People fall in love with their hometown stocks. I see it all the time both as the host of a financial talk radio show and a wealth manager.
Which is OK, as long as you live in the right hometown.
Seattle is not one of those towns.
Investors who choose their stocks like a favorite sports team also like to make late night calls wondering if it is “time to sell everything.”
The answer: It depends on what you own.
Why would you sell your winners and your losers all at the same time? Not every stock behaves the same during times of market volatility.
Let’s take a look at the ‘buy local’ and ‘sell everything’ strategy in Seattle.
When I examine the portfolios of people from this area, I often see the stocks of some of the best companies in America: Microsoft, Amazon, Starbucks, Nordstrom, Costco and Alaska Airlines.
Just because they are great companies does not make them great stocks.
Microsoft, for example, has returned 1.2 percent per year to investors over the last five years. That includes the dividend. If it did not, return on this stock would have been negative.
Compare that to Apple: Last November when Apple was trading at $370, I wrote a column for MarketWatch calling it the cheapest growth stock in America. Today it is selling at $606 and heading, in my opinion, for $1100.
The other retail home grown favorites may be better than Mister Softie, but not by much. Nordstrom is up 3 percent a year over the last five years; Costco up 10 percent a year and Amazon is up 24 percent a year over the same period.
But the stocks of these companies are stalling: The price earnings ratio of Amazon, for example is a very expensive 178. Compare that to Apple’s 15.
Amazon is good, but not that good.
My favorite retail stock is Dollar Tree. It has delivered 29 percent a year for five years and, unlike Amazon, shows no sign of slowing. Same with Family Dollar, which has produced 17 percent a year for five years.
Starbucks is returning 16 percent a year for five years, and as long as they keep putting them in funeral homes, well, I guess that is a good sign of life. I have that graded out as one of the top 8 percent of stocks in the country.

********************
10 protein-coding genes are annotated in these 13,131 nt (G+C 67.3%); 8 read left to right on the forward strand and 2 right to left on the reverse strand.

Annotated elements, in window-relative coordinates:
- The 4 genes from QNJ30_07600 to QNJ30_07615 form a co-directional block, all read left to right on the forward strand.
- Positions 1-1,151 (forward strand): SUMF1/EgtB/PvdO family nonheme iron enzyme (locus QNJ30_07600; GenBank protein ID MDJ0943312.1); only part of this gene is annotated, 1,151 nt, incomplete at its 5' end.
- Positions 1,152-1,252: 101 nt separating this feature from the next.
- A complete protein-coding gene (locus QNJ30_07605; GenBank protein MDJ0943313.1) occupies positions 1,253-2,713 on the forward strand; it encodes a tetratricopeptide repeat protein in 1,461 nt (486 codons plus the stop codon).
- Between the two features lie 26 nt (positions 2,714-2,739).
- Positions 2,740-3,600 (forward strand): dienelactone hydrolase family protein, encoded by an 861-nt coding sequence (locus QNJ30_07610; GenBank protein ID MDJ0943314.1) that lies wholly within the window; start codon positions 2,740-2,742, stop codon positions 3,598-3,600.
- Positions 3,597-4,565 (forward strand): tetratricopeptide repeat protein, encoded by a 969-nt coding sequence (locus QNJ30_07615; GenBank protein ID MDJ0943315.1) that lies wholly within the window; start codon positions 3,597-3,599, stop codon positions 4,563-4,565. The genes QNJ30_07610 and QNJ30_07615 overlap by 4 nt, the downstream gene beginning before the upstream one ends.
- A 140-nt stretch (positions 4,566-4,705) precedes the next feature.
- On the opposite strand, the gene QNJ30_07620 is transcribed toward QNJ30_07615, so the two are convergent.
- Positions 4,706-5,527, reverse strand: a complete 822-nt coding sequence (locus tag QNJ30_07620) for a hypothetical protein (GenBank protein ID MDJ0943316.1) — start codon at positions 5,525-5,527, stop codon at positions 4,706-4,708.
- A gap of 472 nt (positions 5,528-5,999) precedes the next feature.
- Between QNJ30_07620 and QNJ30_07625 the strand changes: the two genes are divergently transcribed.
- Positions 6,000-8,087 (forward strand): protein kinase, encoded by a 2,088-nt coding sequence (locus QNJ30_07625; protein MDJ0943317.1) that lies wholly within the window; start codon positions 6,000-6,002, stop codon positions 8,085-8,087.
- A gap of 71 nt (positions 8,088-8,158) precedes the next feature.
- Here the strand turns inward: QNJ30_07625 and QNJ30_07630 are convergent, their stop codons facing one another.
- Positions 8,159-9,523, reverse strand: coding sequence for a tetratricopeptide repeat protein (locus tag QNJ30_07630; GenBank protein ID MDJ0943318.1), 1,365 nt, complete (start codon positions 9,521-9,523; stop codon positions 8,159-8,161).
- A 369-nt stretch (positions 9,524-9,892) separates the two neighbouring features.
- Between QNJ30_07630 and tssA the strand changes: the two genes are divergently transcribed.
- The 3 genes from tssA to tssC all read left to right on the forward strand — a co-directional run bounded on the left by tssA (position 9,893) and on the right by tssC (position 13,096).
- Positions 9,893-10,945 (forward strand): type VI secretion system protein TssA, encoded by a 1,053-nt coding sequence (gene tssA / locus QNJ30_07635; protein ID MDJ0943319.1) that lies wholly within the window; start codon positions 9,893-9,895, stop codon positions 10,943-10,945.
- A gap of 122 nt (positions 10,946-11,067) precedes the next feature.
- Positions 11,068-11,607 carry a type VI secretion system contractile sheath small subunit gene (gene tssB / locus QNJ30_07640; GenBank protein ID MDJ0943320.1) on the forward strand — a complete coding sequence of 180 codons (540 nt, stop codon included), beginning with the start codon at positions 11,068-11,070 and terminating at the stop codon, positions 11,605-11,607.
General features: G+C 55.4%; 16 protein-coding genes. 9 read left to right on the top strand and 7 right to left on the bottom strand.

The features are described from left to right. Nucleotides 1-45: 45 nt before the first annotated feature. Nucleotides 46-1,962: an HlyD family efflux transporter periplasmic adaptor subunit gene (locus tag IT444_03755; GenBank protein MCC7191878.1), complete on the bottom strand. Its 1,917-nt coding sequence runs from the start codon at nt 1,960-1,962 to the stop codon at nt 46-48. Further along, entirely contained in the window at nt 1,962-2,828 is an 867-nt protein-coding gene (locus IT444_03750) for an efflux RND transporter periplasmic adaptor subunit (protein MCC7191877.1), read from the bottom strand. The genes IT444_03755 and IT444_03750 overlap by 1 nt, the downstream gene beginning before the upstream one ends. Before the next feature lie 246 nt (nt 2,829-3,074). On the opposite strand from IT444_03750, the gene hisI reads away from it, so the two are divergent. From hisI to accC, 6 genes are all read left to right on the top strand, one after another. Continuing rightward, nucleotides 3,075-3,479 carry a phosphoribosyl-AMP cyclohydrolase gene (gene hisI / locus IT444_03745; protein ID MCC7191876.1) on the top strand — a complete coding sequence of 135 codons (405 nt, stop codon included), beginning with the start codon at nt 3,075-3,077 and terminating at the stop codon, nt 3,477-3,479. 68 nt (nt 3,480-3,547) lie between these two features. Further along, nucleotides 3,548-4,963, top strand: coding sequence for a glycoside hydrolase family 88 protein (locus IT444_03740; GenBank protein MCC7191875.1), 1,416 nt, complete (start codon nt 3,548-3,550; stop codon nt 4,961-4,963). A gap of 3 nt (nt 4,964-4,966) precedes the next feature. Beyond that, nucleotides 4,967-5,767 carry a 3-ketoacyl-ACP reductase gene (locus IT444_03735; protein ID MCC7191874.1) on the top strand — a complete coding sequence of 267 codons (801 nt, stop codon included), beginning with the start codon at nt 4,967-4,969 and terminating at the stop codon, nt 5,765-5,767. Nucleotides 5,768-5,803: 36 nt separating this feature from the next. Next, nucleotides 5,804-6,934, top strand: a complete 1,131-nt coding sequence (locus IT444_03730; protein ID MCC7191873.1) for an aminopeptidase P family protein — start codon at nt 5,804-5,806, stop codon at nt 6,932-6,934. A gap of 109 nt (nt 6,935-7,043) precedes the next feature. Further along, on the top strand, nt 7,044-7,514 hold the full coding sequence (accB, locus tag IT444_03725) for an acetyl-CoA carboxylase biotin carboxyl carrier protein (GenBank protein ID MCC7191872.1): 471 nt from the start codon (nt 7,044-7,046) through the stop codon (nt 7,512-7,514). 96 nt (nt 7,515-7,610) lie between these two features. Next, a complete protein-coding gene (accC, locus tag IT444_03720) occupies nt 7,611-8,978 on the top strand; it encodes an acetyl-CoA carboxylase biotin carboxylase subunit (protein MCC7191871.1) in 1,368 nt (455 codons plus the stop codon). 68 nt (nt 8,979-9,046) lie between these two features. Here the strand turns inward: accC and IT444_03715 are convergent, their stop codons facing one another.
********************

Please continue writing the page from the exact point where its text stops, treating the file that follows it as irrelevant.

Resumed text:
My favorite Seattle stock is F5 Networks, which has returned 16 percent a year for five years. Compare that with its major competitor, Cisco, which has been returning negative 11 percent a year for five years and you can see why investors outside of Seattle like it too.
Alaska Airlines is showing the world that airlines can make a profit. That is why I also make that a buy.
The life science stocks have been on fire lately. I like to own stocks that are both performing and still make sense from a value proposition. Biogen is just one, even if the CEO does not pick up his mail here.
In addition to hometown stocks, I also see a lot of portfolios stuffed with big, lumbering stocks of yesterday: GE, Cisco, Intel, HP and, sorry about this: Microsoft.
Now matter how lousy these stocks do in the market, few people will fire a broker for buying the hometown heroes or the big, slow giants.
They are a lot safer for the person recommending them than they are for you.
If you own a lot of lousy, non-performing stocks, then selling everything should have been done a long time ago. If current market conditions are a catalyst to finally get you off of your duff, then by all means, use this opportunity to sell everything and start over.
But there are lots of good stocks out there if you know where to look.
Bill Gunderson is CEO and Chief Market Strategist of Gunderson Capital Managment in San Diego, CA